New Mexico Technology Council selected by ASU as a Key Partner in a $10 Million NSF ALRISE Alliance Grant Aimed at Accelerating Latinx Representation in STEM

Grant is Intended to Develop a National Network of Organizations Focused on Mobilizing Large-Scale Change for Underrepresented Communities in STEM

Albuquerque, NM, April 18, 2022 — The New Mexico Technology Council today announced it has been selected by Arizona State University (ASU) to receive a portion of a $10 million National Science Foundation (NSF) Accelerate Latinx Representation in STEM Education (ALRISE) Alliance grant. ASU selected multiple technology trade associations across the country, including The New Mexico Technology Council, as grant recipients to help mobilize their in-industry membership to offer experiential work-based opportunities in STEM to Latinx students.

I am pleased that the New Mexico Technology Council was selected to become a partner in the regional ALRISE Alliance,” said Mary Tieman, Community Relations, and Membership Development Director of the New Mexico Technology Council “It provides us with the opportunity to significantly impact the number of Hispanics participating in STEM education and the workforce in our state.”

ASU’s ALRISE Alliance is funded by NSF Inclusion across the Nation of Communities of Learners of Underrepresented Discoverers in Engineering and Science (NSF INCLUDES), a comprehensive national initiative to enhance U.S. leadership in discoveries and innovations by focusing on diversity, inclusion and broadening participation in STEM at scale. The grant represents a nationwide effort addressing the overarching broadening participation challenge to accelerate Latinx representation in STEM education with institutional intentionality and capacity building for experiential learning.

ASU’s vision for the Alliance is to drastically improve Latinx student retention and completion in STEM at two- and four-year Hispanic Serving Institutions (HSIs) and emerging HSIs (eHSIs). The Alliance aims to complete this goal by taking the following actions to deliberately change long-standing systems:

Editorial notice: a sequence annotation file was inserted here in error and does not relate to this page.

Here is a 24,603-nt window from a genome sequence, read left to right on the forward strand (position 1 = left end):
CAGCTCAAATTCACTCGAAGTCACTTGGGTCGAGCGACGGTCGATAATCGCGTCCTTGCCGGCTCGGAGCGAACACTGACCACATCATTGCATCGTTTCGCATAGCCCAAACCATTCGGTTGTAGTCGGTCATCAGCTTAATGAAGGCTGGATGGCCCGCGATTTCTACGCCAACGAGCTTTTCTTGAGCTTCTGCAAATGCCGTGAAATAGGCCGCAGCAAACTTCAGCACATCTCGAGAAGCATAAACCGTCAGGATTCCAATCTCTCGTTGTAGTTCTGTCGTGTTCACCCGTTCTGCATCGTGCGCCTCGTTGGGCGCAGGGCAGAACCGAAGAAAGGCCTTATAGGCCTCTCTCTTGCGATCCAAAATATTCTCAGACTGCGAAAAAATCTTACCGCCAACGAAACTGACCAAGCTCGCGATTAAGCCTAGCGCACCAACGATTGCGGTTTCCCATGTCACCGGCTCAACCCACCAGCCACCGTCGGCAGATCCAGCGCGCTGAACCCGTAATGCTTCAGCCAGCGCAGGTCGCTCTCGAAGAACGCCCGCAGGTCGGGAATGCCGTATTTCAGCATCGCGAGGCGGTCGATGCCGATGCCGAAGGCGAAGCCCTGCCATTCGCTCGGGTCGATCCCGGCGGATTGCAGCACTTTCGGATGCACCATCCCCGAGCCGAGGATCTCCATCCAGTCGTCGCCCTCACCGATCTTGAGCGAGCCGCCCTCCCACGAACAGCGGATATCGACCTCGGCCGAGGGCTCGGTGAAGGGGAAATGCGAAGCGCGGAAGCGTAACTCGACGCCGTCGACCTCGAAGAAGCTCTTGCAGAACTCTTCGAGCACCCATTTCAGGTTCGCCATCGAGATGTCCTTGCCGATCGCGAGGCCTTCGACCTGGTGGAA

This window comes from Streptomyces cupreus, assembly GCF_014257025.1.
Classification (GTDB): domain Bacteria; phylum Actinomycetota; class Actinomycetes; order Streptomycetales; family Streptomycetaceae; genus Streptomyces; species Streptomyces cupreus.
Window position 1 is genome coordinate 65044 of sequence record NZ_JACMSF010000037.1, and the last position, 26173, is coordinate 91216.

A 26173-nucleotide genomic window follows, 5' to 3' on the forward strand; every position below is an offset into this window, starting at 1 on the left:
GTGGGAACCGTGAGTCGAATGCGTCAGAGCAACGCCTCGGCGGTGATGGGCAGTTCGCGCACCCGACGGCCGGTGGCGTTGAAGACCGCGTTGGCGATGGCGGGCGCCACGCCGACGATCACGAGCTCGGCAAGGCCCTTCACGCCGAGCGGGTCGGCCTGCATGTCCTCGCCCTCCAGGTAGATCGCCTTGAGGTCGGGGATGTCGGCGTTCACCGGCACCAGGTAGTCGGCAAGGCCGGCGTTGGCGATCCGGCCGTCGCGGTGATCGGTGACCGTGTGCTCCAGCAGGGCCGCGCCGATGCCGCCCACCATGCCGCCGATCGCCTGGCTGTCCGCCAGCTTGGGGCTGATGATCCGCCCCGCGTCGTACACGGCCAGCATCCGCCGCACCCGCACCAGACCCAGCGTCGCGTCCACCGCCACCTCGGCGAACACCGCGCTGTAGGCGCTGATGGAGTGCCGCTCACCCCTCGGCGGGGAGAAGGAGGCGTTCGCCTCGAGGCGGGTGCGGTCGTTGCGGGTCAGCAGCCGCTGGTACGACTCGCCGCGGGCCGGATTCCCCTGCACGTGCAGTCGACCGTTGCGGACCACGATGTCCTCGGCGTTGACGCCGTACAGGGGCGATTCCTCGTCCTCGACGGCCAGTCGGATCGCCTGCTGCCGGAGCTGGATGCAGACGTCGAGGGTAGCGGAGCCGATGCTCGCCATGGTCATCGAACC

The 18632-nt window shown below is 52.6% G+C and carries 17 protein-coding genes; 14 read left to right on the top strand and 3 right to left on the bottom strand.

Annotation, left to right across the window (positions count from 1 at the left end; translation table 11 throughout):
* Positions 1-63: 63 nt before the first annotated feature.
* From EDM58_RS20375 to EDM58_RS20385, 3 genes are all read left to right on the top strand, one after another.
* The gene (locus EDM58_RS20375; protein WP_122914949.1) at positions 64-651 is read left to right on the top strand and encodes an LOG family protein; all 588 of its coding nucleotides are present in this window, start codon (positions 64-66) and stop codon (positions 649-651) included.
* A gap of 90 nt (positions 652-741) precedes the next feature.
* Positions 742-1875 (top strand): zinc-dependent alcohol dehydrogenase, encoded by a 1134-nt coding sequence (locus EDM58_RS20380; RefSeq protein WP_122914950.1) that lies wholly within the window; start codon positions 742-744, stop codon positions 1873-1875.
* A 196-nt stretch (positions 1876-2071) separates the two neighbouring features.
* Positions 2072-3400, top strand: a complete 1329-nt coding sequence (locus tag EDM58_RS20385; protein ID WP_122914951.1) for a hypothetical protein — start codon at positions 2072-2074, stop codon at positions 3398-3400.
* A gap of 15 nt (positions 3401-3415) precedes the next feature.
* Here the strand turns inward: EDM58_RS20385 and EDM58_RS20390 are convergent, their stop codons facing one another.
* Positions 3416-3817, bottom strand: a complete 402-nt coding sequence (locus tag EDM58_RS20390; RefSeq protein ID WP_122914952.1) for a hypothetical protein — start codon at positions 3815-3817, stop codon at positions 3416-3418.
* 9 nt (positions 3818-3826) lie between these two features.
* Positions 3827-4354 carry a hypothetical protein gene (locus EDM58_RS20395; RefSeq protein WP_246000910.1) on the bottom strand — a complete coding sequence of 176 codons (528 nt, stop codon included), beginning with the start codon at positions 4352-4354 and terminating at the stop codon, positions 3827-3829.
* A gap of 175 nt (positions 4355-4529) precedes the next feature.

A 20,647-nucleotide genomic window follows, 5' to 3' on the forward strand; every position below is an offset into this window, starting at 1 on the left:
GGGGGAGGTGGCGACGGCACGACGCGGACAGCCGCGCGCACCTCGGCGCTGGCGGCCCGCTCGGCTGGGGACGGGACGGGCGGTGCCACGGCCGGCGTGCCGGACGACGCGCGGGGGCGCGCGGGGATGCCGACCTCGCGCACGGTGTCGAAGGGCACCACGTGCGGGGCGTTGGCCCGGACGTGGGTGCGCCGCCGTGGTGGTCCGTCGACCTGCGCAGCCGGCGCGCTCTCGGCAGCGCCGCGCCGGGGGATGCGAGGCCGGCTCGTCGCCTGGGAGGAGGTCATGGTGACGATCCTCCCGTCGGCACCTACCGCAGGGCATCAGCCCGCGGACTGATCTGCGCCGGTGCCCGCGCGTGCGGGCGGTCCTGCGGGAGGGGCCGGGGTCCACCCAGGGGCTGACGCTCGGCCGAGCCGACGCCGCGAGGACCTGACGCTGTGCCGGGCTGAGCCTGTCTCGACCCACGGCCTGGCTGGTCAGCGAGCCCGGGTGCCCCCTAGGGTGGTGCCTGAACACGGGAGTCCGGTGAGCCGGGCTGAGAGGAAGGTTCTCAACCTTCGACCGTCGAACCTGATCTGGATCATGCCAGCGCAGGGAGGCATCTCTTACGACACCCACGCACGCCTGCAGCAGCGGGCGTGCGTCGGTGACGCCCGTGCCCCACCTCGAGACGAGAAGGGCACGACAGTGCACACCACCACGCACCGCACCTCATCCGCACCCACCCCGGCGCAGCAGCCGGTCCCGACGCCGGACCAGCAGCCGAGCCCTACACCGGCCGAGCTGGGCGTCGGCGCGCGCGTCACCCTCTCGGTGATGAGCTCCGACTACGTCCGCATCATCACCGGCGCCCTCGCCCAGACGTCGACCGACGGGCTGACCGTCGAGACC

• Enabling campus environments to be intentional and culturally responsive to Latinx STEM students, not to the exclusion of others
  • Placing the necessity to change on institutions and educators to harness Latinx students’ assets, strengths and resilience, and create an environment that fosters reproducible success
  • Mending the leaky pipeline where Latinx STEM retention and completion rates are significantly lower than enrollment
  • Minimizing the current underrepresentation of Latinx in STEM job clusters
  • Increasing the number of studies who are currently limited in STEM research on innovative pipelines for underrepresented students

“Our goal in bringing industry and educational leaders into the Alliance is to form a densely connected network of peers, a shared community and intentional coordination of the disparate efforts across individuals and organizations to drastically improve diversity and opportunity in STEM education and careers,” said Caroline VanIngen-Dunn, director, Center for Broadening Participation in STEM, ASU and Principal Investigator of the ALRISE Alliance “The New Mexico Technology Council will play a critical role in connecting Latinx students with industry partners to facilitate more opportunities for work-based experiences in STEM fields while also enabling organizations to diversify their employment base.”

The quality of the future U.S. labor market depends on both education and job skills, and, if the United States wants to remain competitive, our ability to produce high levels of educated and skilled workers is critical to the overall performance of its participation in a global economy. The increasingly globalized economy also means that the U.S. is facing more competition as other nations increase their skills in the STEM subjects (science, technology, engineering and mathematics). Increasing the representation of Latinx in STEM fields is therefore absolutely vital to the economic and scientific advancement in the United States, as Latinx accounted for more than 50% of our country’s population growth during the last decade. Yet only 8% of Latinx nationwide graduate with a bachelor’s degree in a STEM field.

To learn more about the ALRISE Alliance grant #2120021 and the National Science Foundation, please visit the NSF website at